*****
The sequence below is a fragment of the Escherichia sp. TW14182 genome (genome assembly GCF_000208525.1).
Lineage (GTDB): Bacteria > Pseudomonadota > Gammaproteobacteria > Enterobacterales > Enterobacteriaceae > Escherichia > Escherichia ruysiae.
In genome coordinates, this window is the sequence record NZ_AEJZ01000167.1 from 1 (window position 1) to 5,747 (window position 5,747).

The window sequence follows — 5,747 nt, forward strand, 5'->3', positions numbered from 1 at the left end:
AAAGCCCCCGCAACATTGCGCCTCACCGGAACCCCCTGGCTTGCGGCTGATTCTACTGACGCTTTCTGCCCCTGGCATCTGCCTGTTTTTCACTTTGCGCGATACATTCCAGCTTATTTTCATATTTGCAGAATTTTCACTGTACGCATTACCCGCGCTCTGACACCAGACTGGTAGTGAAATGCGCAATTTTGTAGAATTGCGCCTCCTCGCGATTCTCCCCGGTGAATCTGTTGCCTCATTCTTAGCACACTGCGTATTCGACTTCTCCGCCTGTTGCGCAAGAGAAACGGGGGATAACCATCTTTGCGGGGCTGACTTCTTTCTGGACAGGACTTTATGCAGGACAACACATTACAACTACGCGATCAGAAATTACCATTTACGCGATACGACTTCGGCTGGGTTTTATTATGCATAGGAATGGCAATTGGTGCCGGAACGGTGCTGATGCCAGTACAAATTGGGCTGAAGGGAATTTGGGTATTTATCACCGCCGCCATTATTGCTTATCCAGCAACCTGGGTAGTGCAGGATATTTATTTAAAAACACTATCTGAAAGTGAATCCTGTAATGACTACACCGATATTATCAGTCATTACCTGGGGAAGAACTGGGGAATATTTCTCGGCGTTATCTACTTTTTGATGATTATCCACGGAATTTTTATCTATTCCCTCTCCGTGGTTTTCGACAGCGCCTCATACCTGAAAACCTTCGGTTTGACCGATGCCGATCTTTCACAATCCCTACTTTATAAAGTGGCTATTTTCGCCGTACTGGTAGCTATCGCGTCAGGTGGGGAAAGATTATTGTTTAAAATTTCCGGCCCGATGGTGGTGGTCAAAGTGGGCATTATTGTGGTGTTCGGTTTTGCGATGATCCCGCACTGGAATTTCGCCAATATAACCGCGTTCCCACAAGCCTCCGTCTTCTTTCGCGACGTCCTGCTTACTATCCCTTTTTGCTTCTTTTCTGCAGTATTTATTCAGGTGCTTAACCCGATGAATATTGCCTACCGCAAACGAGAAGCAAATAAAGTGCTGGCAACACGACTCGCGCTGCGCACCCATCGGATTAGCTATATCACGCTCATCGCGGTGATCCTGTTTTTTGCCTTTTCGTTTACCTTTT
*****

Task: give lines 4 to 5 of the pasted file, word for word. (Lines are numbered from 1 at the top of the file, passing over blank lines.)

The window sequence follows — 5,747 nt, forward strand, 5'->3', positions numbered from 1 at the left end:
AAAGCCCCCGCAACATTGCGCCTCACCGGAACCCCCTGGCTTGCGGCTGATTCTACTGACGCTTTCTGCCCCTGGCATCTGCCTGTTTTTCACTTTGCGCGATACATTCCAGCTTATTTTCATATTTGCAGAATTTTCACTGTACGCATTACCCGCGCTCTGACACCAGACTGGTAGTGAAATGCGCAATTTTGTAGAATTGCGCCTCCTCGCGATTCTCCCCGGTGAATCTGTTGCCTCATTCTTAGCACACTGCGTATTCGACTTCTCCGCCTGTTGCGCAAGAGAAACGGGGGATAACCATCTTTGCGGGGCTGACTTCTTTCTGGACAGGACTTTATGCAGGACAACACATTACAACTACGCGATCAGAAATTACCATTTACGCGATACGACTTCGGCTGGGTTTTATTATGCATAGGAATGGCAATTGGTGCCGGAACGGTGCTGATGCCAGTACAAATTGGGCTGAAGGGAATTTGGGTATTTATCACCGCCGCCATTATTGCTTATCCAGCAACCTGGGTAGTGCAGGATATTTATTTAAAAACACTATCTGAAAGTGAATCCTGTAATGACTACACCGATATTATCAGTCATTACCTGGGGAAGAACTGGGGAATATTTCTCGGCGTTATCTACTTTTTGATGATTATCCACGGAATTTTTATCTATTCCCTCTCCGTGGTTTTCGACAGCGCCTCATACCTGAAAACCTTCGGTTTGACCGATGCCGATCTTTCACAATCCCTACTTTATAAAGTGGCTATTTTCGCCGTACTGGTAGCTATCGCGTCAGGTGGGGAAAGATTATTGTTTAAAATTTCCGGCCCGATGGTGGTGGTCAAAGTGGGCATTATTGTGGTGTTCGGTTTTGCGATGATCCCGCACTGGAATTTCGCCAATATAACCGCGTTCCCACAAGCCTCCGTCTTCTTTCGCGACGTCCTGCTTACTATCCCTTTTTGCTTCTTTTCTGCAGTATTTATTCAGGTGCTTAACCCGATGAATATTGCCTACCGCAAACGAGAAGCAAATAAAGTGCTGGCAACACGACTCGCGCTGCGCACCCATCGGATTAGCTATATCACGCTCATCGCGGTGATCCTGTTTTTTGCCTTTTCGTTTACCTTTT